- As more companies prolong remote work, security-focused productivity app Workstorm has been snapping up new customers. Its products helps companies keep sensitive information private and secure.
- While most workplace chat platforms are designed for easy file-sharing and collaboration, cofounders and former traders Raj Fernando and Nick Stech say they designed their platform to keep client information safe and secure.
- Unlike competitors like Slack and Teams, Workstorm offers full end-to-end encryption.
- The company saw a 53% increase in users since March and tripled its paid customers in May: "We have firms on that are leaving Teams to come to us, firms leaving Zoom to come to us, firms leaving Slack to come to us," CEO Fernando said.
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When the coronavirus pandemic transitioned a huge percentage of America's workforce to a long-term work-from-home schedule, businesses needed to rethink their tools to allow employees to communicate remotely while keeping company information safe.
While Slack and Microsoft Teams have both surged in popularity during the crisis, neither offer end-to-end encryption, the highest standard of data protection. That's where Workstorm comes in: The 5-year-old workplace collaboration and videoconferencing platform boasts end-to-end encryption products and other additional privacy features to try to appeal to industries like healthcare and financial firms.
Workstorm's founder and CEO, Raj Fernando, tells Business Insider that he and cofounder Nick Stech started whiteboarding the idea in the early 2010s while both working at trading companies. Stech's firm banned its employees from using instant messenger apps to communicate due to privacy reasons, and both firms had traders scattered around the globe that needed a secure, private channel to store data and communicate with each other and their clients.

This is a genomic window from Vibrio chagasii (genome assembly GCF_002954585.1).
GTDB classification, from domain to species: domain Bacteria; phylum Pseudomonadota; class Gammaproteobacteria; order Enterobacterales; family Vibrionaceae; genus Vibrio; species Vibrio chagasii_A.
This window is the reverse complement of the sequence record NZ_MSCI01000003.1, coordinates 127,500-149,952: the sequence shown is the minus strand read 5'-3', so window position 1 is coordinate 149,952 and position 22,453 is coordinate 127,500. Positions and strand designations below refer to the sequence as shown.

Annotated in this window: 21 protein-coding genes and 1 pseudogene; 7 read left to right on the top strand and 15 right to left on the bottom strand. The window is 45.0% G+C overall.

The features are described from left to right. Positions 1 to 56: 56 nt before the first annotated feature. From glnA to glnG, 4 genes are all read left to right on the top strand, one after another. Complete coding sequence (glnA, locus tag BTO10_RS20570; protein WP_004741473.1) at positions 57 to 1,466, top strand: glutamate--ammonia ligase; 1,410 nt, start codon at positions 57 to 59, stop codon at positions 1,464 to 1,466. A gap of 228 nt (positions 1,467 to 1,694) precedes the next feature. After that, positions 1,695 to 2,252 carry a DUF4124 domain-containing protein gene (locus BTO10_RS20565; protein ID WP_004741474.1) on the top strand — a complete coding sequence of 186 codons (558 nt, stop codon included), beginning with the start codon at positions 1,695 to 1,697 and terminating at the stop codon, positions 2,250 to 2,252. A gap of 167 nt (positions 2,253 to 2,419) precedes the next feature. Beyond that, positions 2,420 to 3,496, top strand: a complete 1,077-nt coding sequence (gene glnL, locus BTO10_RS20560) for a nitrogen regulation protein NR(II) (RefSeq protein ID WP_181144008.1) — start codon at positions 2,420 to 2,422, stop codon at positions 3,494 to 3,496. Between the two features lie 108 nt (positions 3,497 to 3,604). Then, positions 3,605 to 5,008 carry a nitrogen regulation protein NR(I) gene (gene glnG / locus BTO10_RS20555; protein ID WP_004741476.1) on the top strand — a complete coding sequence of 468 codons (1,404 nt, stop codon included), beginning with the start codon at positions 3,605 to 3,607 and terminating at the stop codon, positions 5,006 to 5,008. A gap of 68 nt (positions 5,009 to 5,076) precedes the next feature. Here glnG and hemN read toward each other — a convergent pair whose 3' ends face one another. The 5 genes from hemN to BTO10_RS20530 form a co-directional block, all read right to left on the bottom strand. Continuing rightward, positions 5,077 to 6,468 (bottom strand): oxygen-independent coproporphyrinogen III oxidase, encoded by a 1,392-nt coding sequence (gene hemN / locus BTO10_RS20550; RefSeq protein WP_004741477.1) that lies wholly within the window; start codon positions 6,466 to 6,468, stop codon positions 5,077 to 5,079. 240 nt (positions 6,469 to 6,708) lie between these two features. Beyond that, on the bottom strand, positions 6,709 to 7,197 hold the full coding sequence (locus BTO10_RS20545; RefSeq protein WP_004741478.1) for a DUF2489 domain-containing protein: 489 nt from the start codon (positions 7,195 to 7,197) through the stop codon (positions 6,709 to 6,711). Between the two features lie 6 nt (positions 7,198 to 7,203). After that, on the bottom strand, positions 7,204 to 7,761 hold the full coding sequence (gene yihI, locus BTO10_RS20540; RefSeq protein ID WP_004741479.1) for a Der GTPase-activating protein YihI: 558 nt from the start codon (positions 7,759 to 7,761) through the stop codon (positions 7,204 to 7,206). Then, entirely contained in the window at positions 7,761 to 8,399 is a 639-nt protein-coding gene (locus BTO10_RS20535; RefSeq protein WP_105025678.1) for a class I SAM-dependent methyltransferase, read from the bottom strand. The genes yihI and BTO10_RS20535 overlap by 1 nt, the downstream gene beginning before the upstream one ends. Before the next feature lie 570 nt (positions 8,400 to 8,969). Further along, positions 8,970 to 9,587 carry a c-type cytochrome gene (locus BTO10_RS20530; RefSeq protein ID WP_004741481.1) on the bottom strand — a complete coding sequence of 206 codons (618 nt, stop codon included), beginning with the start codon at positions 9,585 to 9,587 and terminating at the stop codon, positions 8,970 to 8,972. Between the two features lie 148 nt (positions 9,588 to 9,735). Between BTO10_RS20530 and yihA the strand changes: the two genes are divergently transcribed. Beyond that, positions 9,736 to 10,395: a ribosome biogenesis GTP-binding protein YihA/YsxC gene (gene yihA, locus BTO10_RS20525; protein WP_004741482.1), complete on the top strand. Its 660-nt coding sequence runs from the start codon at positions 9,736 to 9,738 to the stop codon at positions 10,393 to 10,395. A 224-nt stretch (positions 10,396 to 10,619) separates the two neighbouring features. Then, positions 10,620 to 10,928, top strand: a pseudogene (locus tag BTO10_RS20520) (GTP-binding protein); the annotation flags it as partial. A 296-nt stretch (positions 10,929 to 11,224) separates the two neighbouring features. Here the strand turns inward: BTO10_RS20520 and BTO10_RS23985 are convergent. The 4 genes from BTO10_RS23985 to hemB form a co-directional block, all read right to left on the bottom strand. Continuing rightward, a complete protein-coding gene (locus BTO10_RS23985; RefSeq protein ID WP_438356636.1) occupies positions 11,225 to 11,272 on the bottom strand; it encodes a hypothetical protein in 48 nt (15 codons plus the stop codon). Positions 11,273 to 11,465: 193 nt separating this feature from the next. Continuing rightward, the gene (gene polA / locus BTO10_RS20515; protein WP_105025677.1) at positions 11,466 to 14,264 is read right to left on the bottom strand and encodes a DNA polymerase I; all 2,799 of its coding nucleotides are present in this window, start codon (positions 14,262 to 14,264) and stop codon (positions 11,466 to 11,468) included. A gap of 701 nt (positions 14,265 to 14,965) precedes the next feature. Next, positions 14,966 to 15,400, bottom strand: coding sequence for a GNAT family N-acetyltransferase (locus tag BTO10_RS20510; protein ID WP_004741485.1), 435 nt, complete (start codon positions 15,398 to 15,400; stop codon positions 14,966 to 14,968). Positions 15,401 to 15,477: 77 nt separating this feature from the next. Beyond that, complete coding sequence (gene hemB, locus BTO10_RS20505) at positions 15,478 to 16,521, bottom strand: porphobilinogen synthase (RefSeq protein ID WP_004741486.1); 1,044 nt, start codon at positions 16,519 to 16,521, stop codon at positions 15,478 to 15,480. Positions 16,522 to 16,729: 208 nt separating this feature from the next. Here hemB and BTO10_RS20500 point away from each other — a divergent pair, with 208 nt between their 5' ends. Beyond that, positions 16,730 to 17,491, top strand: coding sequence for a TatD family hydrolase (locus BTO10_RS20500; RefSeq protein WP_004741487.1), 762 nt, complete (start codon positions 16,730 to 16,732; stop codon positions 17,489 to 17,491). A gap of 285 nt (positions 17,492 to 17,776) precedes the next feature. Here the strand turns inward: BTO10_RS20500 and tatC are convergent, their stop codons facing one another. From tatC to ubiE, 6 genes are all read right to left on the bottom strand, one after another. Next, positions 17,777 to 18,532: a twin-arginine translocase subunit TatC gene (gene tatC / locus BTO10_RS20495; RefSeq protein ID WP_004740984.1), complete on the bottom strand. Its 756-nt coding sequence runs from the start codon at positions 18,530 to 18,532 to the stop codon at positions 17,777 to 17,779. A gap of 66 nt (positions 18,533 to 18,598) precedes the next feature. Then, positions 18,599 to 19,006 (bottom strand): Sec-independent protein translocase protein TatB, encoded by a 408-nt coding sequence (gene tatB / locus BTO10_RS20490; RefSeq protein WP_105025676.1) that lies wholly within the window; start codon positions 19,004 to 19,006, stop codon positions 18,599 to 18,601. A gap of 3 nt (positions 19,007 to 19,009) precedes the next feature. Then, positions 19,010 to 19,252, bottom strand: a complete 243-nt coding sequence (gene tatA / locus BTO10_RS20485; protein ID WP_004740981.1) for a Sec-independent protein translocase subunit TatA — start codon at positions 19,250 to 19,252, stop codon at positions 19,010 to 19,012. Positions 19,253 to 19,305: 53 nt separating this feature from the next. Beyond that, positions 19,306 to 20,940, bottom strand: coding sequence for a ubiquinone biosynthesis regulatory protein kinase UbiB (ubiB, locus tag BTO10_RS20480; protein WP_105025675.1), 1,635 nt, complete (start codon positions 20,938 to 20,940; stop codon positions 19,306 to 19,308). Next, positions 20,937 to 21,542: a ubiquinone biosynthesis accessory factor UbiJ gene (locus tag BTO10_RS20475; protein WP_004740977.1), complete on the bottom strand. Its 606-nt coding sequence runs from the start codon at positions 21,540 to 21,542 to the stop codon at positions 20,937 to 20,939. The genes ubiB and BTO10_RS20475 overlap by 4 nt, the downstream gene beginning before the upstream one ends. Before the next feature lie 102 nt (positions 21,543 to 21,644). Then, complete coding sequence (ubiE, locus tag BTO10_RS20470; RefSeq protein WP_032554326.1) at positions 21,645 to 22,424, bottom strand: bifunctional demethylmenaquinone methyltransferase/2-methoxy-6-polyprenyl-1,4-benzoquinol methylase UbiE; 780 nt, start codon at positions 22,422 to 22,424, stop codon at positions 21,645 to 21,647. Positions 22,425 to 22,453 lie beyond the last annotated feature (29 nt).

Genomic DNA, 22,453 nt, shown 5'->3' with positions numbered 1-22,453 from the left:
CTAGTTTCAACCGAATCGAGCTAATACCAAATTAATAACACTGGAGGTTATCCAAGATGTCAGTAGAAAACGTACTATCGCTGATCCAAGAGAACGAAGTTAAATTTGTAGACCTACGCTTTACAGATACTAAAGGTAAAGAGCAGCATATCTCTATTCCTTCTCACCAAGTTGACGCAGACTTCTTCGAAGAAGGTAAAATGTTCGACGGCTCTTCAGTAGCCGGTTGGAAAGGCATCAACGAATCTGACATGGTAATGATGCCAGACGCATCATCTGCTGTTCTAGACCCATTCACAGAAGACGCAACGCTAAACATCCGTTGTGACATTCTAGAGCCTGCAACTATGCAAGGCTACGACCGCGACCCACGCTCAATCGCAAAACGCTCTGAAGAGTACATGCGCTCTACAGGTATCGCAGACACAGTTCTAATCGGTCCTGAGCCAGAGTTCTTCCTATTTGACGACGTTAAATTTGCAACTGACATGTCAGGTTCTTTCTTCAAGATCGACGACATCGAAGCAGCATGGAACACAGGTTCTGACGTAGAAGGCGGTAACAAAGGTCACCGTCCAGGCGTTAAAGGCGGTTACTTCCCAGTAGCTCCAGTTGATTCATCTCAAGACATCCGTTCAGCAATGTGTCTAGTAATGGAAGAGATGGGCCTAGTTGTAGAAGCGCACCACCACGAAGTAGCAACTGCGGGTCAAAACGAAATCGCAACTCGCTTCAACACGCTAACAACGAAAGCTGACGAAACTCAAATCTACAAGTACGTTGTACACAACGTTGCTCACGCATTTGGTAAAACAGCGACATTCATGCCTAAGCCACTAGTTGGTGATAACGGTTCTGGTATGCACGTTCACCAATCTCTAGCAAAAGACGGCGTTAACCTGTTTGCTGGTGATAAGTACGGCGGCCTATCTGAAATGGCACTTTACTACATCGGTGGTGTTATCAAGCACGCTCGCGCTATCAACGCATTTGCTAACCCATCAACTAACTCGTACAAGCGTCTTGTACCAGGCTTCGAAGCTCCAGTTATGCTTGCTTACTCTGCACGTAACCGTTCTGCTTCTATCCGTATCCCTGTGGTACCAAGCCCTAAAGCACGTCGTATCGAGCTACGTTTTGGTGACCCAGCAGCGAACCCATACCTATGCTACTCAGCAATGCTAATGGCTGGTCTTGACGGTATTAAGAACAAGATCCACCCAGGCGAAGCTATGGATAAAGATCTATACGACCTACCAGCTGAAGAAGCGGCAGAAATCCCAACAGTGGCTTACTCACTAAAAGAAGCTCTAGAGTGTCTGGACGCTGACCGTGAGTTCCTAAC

"A lot of the early collaboration platforms are designed with this philosophy of open collaboration," Stech, Workstorm's current COO, said. "It didn't work in the trading industry for us, where there are many trade secrets."
It quickly became clear that Workstorm wasn't just for trading companies though: It now has several hundred customers in healthcare, law, national security, and insurance, as well as big names in consumer industries and fintech like Nike, Pepsi, and Citibank.
And Workstorm's business has boomed during the pandemic, Fernando said. The company saw a 53% increase in users when stay-at-home orders began in March, and tripled its paid contracts in May.
"We have firms on that are leaving Teams to come to us, firms leaving Zoom to come to us, firms leaving Slack to come to us," Fernando said. To keep up with demand, the company is in fundraising mode, he said, though it has no news to share yet.
Zoom was criticized earlier this year for not using end-to-end encryption on video meetings despite advertising it on their marketing materials, though it ended up announcing end-to-end encryption in June.
The increased interest may be tied to the increasing data privacy concerns for companies that have transitioned to work-from-home. As employees use their home internet networks and devices, their security hygiene may lapse, leading to an increase in leaked data. A Nationwide Insurance survey found that only 4% of 400 companies implemented all the cybersecurity guidelines suggested by the US Small Business Administration.
Workstorm has built its suite of tools to prevent security breaches cross-platform: With so many tools built in, a Workstorm user can stay within its ecosystem.
"If someone's tech stack is like, Slack with Zoom with Trello with Dropbox, what they could do is somewhat limited," Fernando said about security.
Workstorm allows companies to use its data centers, or maintain data on their own servers or in a private cloud.
"There's sometimes a gap between where the market is, and where the customers aren't and where the technology is," Stech said. "Open collaboration wouldn't work in our industries. And then we found out that open collaboration also wouldn't work and a lot of other industries. So we built this."
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